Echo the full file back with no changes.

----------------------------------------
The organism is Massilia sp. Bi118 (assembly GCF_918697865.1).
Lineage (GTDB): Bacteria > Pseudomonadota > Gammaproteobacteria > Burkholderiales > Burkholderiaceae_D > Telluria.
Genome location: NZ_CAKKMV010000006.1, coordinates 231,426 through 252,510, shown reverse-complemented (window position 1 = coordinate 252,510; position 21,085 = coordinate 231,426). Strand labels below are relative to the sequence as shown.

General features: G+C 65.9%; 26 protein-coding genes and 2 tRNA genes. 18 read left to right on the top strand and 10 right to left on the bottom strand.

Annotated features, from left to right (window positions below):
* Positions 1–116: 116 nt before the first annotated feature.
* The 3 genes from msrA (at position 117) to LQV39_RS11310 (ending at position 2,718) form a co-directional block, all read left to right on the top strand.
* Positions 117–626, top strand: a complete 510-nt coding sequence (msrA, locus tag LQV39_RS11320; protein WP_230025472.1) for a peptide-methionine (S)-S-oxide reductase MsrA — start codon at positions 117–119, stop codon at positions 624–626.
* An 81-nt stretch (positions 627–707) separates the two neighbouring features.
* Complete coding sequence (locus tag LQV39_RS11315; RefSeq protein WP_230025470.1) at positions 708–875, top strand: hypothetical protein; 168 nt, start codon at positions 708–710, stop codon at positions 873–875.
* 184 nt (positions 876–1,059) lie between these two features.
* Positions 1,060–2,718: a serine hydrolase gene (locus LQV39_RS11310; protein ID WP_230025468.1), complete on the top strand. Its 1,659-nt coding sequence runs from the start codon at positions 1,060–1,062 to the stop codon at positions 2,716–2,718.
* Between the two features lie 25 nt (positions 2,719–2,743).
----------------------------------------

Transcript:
The organism is Massilia sp. Bi118 (assembly GCF_918697865.1).
Lineage (GTDB): Bacteria > Pseudomonadota > Gammaproteobacteria > Burkholderiales > Burkholderiaceae_D > Telluria.
Genome location: NZ_CAKKMV010000006.1, coordinates 231,426 through 252,510, shown reverse-complemented (window position 1 = coordinate 252,510; position 21,085 = coordinate 231,426). Strand labels below are relative to the sequence as shown.

General features: G+C 65.9%; 26 protein-coding genes and 2 tRNA genes. 18 read left to right on the top strand and 10 right to left on the bottom strand.

Annotated features, from left to right (window positions below):
* Positions 1–116: 116 nt before the first annotated feature.
* The 3 genes from msrA (at position 117) to LQV39_RS11310 (ending at position 2,718) form a co-directional block, all read left to right on the top strand.
* Positions 117–626, top strand: a complete 510-nt coding sequence (msrA, locus tag LQV39_RS11320; protein WP_230025472.1) for a peptide-methionine (S)-S-oxide reductase MsrA — start codon at positions 117–119, stop codon at positions 624–626.
* An 81-nt stretch (positions 627–707) separates the two neighbouring features.
* Complete coding sequence (locus tag LQV39_RS11315; RefSeq protein WP_230025470.1) at positions 708–875, top strand: hypothetical protein; 168 nt, start codon at positions 708–710, stop codon at positions 873–875.
* 184 nt (positions 876–1,059) lie between these two features.
* Positions 1,060–2,718: a serine hydrolase gene (locus LQV39_RS11310; protein ID WP_230025468.1), complete on the top strand. Its 1,659-nt coding sequence runs from the start codon at positions 1,060–1,062 to the stop codon at positions 2,716–2,718.
* Between the two features lie 25 nt (positions 2,719–2,743).